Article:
Oakland Raiders: What Was Learned from Last Night’s Win

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Nov 20, 2014; Oakland, CA, USA; Oakland Raiders running back Latavius Murray (28) scores on an 11-yard touchdown run in the first quarter against the Kansas City Chiefs at O.co Coliseum. Mandatory Credit: Kirby Lee-USA TODAY Sports

1. Latavius Murray Can Play

As the calls for Latavius Murray to get more touches grew louder and louder in the comments sections of JBB articles, on Twitter, and on Facebook, I did my best to give the coaching staff the benefit of the doubt as the bulk of the Raiders carries went to Darren McFadden and Maurice Jones-Drew and the running game was historically inept. I said over and over “if he showed something in practice, he’d get more touches” and pointed to his six carries for eleven yards all season as evidence that he wouldn’t fare any better than the two veterans. I knew Murray had a rare combination of size (6’3″, 225) and speed (clocked in the high 4.3 range prior to being drafted) but aside from some preseason performances, I thought it was another case of a talented athlete not having what it takes on game day. Boy, was I wrong.

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  • To be fair, I learned I might have been wrong about him late in last Sunday’s loss to the Chargers, when he carried the ball four times for 43 yards, including a huge 23 yard run late. But Darren McFadden had his best game in two years against those same Chargers earlier in the year, so I thought it could be a fluke. Maybe the Chargers defense just wasn’t very good against the run, maybe they were looking for the pass during that stretch of game. Clearly it wasn’t a fluke. Latavius Murray, on just four touches against one of the league’s premier run defenses, managed to rack up 112 yards rushing and score the first two rushing TD’s allowed by the Chiefs all season, including a 90-yard home run that was the longest rushing TD by a Raider running back since Bo Jackson. Murray also beat the Chiefs defense to the edge on an 11-yard scoring run to open up scoring in the game.  He broke tackles, pushed piles, and on his 90-yarder, completely outran Eric Berry and the rest of a relatively speedy Chiefs defense – on a soggy grass field, no less. He pressed the hole, made the right cut, exploded, and was gone. He let his blocks get set up and then made it happen, something that seasoned backs McFadden and Jones-Drew have been unable to do all year.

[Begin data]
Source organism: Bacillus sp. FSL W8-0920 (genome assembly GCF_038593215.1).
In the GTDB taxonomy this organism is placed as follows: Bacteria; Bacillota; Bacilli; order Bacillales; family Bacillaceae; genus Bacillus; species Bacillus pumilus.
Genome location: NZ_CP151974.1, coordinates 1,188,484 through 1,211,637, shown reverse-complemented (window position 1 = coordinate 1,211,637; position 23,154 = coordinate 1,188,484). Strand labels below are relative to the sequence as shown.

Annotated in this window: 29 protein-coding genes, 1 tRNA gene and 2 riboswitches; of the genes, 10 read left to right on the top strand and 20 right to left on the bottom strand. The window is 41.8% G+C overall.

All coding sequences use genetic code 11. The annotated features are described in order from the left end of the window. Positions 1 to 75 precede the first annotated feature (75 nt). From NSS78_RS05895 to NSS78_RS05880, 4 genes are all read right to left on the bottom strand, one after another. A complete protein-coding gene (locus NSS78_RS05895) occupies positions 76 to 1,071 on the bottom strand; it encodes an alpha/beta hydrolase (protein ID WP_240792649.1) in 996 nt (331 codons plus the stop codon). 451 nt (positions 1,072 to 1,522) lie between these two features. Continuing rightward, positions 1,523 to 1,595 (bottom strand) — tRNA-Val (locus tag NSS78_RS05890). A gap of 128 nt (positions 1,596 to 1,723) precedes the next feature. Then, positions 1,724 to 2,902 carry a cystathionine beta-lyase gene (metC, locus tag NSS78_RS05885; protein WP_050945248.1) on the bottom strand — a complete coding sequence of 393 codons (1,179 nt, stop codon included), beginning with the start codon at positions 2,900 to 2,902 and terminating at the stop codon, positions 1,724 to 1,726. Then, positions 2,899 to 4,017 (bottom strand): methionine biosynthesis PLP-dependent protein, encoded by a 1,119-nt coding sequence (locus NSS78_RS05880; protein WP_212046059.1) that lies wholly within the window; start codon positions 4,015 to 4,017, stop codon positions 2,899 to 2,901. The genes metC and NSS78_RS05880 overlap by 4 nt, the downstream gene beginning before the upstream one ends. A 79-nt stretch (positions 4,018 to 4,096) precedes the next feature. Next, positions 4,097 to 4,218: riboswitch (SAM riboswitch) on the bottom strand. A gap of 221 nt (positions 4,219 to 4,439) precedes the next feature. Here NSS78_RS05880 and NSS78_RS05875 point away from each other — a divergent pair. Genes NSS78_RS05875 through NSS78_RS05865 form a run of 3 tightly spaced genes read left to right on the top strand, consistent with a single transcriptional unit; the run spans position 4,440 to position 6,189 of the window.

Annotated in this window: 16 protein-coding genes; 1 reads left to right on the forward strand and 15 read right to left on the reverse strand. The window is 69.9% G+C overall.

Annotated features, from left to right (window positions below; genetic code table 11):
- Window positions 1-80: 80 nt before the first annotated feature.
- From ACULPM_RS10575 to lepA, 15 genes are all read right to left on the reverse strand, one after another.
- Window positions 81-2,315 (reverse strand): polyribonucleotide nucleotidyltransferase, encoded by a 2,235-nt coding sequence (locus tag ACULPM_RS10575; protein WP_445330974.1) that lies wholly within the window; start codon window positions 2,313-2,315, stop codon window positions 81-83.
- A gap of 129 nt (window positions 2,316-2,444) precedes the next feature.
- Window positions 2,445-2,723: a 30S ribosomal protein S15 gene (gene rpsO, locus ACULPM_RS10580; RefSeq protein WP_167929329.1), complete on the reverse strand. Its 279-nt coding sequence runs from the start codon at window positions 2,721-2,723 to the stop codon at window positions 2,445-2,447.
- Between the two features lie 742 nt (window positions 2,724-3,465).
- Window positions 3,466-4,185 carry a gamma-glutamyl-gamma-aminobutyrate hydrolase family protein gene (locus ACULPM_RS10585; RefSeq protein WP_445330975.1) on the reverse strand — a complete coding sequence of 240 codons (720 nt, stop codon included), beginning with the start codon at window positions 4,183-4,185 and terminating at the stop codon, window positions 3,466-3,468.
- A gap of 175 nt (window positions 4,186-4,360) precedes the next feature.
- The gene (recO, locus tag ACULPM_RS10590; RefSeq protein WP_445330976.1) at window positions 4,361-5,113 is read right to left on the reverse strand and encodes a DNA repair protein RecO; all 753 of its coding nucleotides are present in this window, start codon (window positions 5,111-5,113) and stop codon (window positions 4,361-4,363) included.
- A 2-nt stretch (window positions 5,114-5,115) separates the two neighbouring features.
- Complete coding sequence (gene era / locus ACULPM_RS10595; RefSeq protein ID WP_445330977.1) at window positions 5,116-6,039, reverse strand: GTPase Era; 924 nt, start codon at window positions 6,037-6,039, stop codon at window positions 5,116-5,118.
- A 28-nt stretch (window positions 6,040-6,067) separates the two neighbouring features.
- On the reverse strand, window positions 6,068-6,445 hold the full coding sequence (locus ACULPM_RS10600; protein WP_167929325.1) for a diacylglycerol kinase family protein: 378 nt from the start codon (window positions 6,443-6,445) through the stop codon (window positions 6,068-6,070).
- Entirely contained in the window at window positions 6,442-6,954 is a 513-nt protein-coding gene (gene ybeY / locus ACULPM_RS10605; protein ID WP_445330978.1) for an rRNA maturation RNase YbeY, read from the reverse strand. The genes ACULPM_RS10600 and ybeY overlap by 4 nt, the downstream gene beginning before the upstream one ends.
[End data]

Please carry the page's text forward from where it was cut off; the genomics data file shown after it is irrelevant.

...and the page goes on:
Unfortunately, Murray was knocked out of the game on a nasty helmet shot on his fourth carry of the game, and of course the Raiders struggled to run the ball again until late in the 4th quarter. But Murray, in a stretch of roughly two halves of football (the second half against San Diego, the first half against KC), has now carried eight times for 155 yards and two TD’s. In those eight carries, he’s shown vision, ability to quickly change direction, power, and of course that great speed to beat defenses to the edge and then get on his horse and get downfield. He has all the tools and all the talent to be a featured rusher in an NFL offense, and he could be the featured guy for Oakland for years to come if he keeps it up and can stay healthy. While he will need to develop as a pass blocker and receiver in order to be an every-down back in the NFL, he can definitely be the guy you want to hand the ball to early and often in games to establish the run game and open up passing lanes for Derek Carr. Here’s hoping the concussion is of the minor variety and he’s back healthy for the rest of the year.